« Reply #6 on: July 27, 2012, 04:04:56 AM »
O.K. Now I remember reading about this. Thanks everyone; apparently I just needed a little memory jump start. Now I can begin creating my mash schedule. Thanks for the advice on getting software. Def going to do that instead of using a spreadsheet.
« Last Edit: July 27, 2012, 04:20:04 AM by rhcpfan4002 »
“Ho! Ho! Ho! To the bottle I go
To heal my heart and drown my woe
Rain may fall, and wind may blow
And many miles be still to go
But under a tall tree will I lie
And let the clouds go sailing by”
― J.R.R. Tolkien

Offline euge

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Re: Dough-In
« Reply #7 on: July 27, 2012, 09:10:00 AM »
Bear in mind that these factors will change due to the season. If your cooler is from an ice-cold garage it will need more pre-warming than in the spring or summer. I like to recirculate hot water from the HLT until it warms up then bring it to the desired strike temp.
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Offline ccfoo242

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Re: Dough-In
« Reply #8 on: July 27, 2012, 10:50:00 AM »
If your cooler is from an ice-cold garage it will need more pre-warming than in the spring or summer.

I've had good luck keeping my mash tun and grain the house the night before I brew and then I just set my grain temp in Beersmith to my indoor temp.

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Offline DrewG

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Re: Dough-In
« Reply #9 on: July 28, 2012, 03:34:52 AM »
I quit preheating. I drop a therm into my empty mashtun, get a temp, same for the grain. plug that into beersmith. I  hit my mash temps reliably and it saves me a step.
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Offline Mark G

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Re: Re: Dough-In
« Reply #10 on: July 28, 2012, 10:02:32 AM »
If your cooler is from an ice-cold garage it will need more pre-warming than in the spring or summer.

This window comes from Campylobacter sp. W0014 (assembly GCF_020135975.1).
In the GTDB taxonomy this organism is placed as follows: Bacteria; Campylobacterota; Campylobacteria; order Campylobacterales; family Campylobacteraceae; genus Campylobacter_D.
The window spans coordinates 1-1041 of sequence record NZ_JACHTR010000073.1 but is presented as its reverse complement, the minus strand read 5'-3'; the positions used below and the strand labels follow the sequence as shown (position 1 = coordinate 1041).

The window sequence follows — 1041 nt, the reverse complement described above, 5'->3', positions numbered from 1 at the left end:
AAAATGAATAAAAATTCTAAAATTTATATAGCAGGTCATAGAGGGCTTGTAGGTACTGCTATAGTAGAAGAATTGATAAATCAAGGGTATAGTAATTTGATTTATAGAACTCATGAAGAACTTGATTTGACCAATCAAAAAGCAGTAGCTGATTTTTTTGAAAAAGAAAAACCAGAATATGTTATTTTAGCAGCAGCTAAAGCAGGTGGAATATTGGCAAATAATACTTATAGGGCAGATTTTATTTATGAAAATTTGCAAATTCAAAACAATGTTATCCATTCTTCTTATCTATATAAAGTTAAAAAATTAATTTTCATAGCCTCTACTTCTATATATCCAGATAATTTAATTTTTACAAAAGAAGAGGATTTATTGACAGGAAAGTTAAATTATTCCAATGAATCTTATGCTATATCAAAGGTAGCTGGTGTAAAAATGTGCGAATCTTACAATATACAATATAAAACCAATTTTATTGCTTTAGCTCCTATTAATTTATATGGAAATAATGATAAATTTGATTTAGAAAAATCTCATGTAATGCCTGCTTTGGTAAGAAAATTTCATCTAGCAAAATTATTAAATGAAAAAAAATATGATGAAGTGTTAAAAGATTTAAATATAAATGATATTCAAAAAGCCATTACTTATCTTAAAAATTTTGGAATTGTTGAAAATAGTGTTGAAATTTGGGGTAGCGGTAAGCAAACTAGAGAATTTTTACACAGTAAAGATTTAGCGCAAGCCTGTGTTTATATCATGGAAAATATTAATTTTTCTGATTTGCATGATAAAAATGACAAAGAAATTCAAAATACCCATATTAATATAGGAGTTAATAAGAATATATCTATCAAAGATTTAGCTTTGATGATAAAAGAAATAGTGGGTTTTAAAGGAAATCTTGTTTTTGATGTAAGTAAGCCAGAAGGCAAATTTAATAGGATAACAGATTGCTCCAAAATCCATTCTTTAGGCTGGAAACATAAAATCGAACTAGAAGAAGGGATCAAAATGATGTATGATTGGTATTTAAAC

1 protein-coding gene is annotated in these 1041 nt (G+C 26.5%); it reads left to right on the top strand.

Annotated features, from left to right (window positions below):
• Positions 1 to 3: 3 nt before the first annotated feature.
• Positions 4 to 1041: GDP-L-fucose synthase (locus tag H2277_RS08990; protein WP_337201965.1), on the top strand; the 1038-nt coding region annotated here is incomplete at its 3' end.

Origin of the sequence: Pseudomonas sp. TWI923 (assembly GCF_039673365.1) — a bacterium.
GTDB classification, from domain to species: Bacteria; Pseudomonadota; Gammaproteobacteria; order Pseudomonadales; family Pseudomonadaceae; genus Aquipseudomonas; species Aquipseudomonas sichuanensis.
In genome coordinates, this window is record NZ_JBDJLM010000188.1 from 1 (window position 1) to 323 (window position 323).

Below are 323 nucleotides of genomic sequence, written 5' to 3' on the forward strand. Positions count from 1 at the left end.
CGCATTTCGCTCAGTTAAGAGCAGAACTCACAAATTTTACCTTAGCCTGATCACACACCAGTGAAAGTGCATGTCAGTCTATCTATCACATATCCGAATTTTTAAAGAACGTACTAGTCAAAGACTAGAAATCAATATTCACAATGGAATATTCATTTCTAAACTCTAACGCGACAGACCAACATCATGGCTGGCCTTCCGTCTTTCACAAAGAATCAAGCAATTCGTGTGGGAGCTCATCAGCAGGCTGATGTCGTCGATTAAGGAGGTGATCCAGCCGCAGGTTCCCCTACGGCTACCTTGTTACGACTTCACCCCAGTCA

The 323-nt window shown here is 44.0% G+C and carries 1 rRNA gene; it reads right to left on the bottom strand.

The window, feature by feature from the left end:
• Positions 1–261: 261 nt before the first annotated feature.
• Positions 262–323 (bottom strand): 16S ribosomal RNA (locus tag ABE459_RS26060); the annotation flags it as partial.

I've had good luck keeping my mash tun and grain the house the night before I brew and then I just set my grain temp in Beersmith to my indoor temp.
Same here. Once you dial in the thermal mass of your mash tun in Beersmith, you hit your numbers within a couple degrees every time. No preheating required.
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Re: Dough-In
« Reply #11 on: July 28, 2012, 10:54:34 AM »
I quit preheating. I drop a therm into my empty mashtun, get a temp, same for the grain. plug that into beersmith. I  hit my mash temps reliably and it saves me a step.

Pretty much what I do, too.
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Offline tubercle

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Re: Dough-In
« Reply #12 on: July 28, 2012, 04:28:17 PM »
I just about got my tun figured out. I pre heat with 20*+ my water target temp and stir until the water gets to the pre-grain temp. Add grain and I'm usually within 3 degrees of mash temp. 3* is within the tolerence of the Tubercle. Thermometers are only within 2*.
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Offline jds357

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Re: Dough-In
« Reply #13 on: July 29, 2012, 08:29:12 AM »
For AG what is the proper water temp for dough-in?

I like to Dough in ten degrees above my saccrification target temperature (+/- 1 degree).  I do this to allow for the temperature differences between the grain and water.  The final temperature is my target temperature and I go right into saccrification.  My results have been very consistent doing it this way.  But that's what works for my system...

+ 1 for Beersmith!  Before I bought it I downloaded multiple free trials of brewing software.  I found that beersmith was user friendly and the best for the price.